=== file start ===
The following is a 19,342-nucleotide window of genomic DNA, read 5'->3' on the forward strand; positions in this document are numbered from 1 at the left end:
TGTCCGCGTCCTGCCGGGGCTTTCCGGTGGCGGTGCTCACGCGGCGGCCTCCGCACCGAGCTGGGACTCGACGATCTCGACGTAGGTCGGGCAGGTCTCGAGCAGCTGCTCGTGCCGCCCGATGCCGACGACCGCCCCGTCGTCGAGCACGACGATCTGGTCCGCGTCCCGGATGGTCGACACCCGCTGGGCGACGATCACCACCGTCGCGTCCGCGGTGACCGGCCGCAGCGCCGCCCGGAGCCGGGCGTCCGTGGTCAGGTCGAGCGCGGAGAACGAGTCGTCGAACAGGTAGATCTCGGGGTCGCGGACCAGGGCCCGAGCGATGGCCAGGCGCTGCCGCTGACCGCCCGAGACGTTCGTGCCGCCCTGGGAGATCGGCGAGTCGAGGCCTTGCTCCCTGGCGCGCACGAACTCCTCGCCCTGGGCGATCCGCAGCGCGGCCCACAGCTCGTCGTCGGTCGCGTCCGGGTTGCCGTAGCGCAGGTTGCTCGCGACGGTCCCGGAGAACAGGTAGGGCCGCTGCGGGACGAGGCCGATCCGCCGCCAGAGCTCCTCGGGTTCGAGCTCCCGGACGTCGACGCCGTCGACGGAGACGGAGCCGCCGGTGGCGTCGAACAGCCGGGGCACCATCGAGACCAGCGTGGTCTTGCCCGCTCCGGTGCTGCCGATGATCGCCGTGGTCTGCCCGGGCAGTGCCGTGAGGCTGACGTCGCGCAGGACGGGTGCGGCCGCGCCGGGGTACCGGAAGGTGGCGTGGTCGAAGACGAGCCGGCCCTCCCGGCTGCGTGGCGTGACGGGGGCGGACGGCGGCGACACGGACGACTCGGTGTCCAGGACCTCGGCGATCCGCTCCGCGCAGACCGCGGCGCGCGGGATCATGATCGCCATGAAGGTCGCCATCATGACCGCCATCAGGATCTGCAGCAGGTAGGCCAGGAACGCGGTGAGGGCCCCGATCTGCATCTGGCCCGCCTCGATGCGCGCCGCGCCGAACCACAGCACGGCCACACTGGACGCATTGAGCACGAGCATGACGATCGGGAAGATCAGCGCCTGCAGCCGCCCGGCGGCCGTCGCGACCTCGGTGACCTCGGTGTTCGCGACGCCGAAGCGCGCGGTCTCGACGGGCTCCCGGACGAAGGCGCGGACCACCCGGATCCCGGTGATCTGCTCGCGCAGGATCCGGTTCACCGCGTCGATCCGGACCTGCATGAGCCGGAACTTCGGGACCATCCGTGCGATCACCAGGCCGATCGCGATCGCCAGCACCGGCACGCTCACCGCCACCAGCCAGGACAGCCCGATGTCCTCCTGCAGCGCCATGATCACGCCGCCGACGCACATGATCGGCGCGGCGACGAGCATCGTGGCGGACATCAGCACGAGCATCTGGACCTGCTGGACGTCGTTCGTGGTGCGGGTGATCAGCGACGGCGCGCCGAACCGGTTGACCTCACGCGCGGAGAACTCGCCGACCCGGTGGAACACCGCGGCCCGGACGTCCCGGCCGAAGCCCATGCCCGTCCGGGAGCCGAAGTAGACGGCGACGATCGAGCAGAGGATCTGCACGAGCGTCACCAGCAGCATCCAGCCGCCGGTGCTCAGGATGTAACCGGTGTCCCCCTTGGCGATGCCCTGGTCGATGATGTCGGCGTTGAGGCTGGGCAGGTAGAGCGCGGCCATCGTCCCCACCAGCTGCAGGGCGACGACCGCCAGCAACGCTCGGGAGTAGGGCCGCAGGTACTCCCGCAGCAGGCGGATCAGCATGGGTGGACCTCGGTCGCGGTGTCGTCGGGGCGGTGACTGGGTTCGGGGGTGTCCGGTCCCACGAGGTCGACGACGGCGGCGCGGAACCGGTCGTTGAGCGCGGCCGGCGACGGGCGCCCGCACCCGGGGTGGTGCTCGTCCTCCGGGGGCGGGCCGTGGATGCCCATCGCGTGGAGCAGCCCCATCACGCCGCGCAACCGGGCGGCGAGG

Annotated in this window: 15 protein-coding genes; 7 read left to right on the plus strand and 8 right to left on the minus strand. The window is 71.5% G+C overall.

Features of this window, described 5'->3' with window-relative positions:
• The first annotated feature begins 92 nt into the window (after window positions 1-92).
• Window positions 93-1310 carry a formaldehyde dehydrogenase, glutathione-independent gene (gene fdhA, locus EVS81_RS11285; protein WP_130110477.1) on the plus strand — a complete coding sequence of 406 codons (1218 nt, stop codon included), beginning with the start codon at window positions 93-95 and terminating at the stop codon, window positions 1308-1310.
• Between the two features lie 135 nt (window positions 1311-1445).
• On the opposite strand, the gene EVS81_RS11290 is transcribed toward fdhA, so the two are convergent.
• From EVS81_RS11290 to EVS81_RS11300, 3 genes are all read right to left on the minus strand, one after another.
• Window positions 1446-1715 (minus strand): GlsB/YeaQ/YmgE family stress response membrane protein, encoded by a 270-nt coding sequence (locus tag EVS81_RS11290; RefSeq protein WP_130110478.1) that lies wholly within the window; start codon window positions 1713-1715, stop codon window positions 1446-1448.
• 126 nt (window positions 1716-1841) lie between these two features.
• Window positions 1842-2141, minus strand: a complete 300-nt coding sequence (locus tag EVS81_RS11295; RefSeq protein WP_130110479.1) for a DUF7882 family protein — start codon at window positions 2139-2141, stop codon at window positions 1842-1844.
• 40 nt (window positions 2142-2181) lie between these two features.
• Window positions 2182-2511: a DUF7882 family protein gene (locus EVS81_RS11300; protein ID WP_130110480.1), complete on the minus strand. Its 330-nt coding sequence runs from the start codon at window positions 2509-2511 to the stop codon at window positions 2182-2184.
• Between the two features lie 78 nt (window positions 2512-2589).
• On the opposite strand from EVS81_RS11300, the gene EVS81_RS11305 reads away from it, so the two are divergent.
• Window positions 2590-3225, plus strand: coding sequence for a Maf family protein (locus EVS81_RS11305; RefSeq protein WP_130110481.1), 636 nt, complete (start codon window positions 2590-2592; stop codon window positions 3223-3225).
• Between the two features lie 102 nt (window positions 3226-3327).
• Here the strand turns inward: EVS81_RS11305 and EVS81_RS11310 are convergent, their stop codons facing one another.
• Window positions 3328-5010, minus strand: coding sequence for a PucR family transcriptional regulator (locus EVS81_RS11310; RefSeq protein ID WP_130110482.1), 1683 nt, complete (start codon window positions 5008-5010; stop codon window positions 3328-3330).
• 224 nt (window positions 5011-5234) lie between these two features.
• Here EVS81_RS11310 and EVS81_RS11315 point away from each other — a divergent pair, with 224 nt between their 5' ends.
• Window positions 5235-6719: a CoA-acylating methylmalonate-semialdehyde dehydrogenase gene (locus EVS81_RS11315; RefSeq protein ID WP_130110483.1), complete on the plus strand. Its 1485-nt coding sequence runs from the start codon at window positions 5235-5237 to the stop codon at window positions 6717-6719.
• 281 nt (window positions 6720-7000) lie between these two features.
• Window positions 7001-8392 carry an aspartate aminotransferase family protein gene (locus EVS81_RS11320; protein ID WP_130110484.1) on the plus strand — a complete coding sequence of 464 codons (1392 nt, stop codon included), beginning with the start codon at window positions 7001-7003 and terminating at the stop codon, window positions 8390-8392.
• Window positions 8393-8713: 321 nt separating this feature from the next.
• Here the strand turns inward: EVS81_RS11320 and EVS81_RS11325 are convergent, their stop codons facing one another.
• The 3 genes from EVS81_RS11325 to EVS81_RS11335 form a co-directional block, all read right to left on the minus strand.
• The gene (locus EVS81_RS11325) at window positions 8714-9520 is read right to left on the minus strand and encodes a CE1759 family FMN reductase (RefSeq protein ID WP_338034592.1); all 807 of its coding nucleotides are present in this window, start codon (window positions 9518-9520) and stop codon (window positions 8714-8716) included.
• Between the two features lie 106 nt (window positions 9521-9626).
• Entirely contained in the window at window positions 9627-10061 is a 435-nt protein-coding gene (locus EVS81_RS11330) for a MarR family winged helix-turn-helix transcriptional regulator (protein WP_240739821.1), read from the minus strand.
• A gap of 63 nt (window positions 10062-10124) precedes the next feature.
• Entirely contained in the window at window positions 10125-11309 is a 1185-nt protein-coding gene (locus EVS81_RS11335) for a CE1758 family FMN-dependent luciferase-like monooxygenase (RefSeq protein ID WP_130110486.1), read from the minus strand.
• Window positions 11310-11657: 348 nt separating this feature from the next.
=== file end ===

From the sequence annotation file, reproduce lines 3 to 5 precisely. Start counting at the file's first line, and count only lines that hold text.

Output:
Annotated in this window: 15 protein-coding genes; 7 read left to right on the plus strand and 8 right to left on the minus strand. The window is 71.5% G+C overall.

Features of this window, described 5'->3' with window-relative positions:
• The first annotated feature begins 92 nt into the window (after window positions 1-92).